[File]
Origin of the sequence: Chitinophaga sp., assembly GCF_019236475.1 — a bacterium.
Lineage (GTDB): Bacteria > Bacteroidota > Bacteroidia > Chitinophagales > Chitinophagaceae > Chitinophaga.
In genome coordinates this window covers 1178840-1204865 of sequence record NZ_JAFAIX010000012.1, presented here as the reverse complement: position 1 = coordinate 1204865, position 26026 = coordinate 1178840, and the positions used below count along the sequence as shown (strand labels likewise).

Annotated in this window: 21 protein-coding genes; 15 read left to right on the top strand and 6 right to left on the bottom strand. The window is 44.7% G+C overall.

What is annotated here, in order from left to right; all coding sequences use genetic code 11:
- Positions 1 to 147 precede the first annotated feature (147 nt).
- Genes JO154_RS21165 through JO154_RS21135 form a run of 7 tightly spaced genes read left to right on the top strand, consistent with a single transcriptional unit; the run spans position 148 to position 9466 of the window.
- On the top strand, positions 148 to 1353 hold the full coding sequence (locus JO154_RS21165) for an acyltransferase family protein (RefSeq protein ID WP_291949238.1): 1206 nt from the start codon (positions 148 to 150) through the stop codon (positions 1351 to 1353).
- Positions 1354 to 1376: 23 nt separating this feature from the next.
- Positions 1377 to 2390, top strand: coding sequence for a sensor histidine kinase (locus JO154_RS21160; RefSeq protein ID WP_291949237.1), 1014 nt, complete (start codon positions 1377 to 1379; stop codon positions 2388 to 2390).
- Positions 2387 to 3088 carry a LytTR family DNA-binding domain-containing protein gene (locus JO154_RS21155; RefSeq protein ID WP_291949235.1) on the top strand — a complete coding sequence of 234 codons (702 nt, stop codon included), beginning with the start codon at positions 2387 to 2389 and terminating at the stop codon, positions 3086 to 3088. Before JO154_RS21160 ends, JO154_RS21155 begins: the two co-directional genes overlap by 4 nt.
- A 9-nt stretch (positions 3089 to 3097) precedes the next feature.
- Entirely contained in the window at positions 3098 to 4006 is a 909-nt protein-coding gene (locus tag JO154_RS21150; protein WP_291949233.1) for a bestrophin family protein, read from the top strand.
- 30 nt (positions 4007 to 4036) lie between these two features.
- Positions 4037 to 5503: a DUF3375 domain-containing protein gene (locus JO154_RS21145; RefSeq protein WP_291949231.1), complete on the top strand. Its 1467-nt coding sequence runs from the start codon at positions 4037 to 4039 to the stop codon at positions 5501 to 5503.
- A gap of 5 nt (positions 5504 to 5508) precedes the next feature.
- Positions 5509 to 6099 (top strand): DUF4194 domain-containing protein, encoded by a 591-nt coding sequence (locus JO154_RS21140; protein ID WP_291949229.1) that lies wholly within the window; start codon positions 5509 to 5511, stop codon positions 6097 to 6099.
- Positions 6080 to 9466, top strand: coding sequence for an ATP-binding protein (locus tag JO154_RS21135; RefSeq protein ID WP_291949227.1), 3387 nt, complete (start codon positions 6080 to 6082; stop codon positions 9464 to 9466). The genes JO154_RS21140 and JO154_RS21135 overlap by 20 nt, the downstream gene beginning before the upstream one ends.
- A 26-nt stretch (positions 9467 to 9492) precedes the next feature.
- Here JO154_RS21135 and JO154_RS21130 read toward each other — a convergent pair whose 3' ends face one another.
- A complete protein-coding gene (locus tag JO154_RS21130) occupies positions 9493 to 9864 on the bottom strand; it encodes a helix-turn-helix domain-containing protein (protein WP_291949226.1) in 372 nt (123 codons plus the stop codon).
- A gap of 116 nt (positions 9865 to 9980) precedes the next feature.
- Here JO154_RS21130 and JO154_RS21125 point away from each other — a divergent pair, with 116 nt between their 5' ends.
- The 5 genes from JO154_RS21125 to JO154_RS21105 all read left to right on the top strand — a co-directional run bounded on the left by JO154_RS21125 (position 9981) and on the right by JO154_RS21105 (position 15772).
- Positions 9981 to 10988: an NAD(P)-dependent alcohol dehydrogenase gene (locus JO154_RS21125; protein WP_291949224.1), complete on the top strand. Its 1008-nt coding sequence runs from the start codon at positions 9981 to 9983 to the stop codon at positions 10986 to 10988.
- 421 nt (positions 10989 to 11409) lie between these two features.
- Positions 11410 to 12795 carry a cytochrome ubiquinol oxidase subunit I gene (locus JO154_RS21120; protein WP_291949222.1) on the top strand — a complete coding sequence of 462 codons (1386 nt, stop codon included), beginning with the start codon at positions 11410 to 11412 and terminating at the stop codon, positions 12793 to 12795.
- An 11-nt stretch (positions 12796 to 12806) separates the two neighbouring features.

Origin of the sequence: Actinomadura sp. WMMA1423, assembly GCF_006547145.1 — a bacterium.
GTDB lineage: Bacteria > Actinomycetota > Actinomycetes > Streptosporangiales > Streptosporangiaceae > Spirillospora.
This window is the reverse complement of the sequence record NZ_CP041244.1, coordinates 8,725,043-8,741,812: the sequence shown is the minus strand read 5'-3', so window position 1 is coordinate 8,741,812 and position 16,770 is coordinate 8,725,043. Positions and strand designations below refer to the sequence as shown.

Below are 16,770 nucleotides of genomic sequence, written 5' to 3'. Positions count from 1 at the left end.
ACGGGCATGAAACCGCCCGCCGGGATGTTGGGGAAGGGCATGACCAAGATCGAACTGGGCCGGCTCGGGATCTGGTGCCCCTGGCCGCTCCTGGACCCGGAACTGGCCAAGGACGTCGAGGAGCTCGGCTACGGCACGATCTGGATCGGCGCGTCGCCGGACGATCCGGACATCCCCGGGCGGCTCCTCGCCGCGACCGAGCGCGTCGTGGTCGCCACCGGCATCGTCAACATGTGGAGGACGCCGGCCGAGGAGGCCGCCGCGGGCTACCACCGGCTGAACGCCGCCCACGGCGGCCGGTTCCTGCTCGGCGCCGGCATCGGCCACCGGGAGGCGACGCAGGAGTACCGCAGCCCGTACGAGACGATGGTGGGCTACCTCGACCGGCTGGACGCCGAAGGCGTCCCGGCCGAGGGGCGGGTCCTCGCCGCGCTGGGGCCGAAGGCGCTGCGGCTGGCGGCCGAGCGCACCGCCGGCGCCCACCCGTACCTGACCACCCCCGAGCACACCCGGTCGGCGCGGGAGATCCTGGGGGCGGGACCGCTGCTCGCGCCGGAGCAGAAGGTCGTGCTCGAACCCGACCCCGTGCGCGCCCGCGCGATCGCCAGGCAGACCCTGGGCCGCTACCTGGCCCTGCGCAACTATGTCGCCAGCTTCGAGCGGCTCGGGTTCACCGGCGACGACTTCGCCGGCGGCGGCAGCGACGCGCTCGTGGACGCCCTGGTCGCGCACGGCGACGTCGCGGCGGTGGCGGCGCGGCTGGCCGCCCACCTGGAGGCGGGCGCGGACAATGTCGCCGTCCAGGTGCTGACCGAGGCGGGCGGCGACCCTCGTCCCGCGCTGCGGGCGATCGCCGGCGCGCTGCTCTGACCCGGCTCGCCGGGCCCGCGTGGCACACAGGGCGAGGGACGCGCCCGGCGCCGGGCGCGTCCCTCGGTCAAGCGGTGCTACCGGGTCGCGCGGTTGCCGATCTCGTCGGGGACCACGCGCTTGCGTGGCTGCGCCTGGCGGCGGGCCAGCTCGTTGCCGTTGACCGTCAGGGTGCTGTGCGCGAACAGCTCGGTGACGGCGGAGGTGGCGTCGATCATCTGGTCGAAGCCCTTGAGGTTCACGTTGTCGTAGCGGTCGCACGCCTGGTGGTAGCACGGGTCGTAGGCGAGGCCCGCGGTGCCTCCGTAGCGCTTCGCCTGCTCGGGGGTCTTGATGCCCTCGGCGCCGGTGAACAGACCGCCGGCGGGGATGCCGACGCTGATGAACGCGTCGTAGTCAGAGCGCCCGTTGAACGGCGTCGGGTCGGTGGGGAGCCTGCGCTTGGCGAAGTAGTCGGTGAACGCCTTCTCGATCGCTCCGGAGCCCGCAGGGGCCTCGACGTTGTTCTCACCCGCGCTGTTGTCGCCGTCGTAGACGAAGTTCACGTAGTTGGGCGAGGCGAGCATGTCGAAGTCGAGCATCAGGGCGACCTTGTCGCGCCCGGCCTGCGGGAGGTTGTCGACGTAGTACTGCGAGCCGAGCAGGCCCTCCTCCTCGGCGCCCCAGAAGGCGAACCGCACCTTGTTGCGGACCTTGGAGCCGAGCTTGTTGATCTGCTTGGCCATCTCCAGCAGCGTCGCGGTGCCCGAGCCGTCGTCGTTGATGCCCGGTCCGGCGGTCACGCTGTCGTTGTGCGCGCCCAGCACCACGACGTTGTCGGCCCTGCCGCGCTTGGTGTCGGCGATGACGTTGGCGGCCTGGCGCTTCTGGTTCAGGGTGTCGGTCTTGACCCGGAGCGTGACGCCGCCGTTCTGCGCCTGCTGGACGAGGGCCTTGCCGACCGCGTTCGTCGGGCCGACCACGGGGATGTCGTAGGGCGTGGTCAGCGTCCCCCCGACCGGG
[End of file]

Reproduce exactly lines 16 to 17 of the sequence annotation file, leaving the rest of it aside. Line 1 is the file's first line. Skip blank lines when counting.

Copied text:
- A gap of 5 nt (positions 5504 to 5508) precedes the next feature.
- Positions 5509 to 6099 (top strand): DUF4194 domain-containing protein, encoded by a 591-nt coding sequence (locus JO154_RS21140; protein ID WP_291949229.1) that lies wholly within the window; start codon positions 5509 to 5511, stop codon positions 6097 to 6099.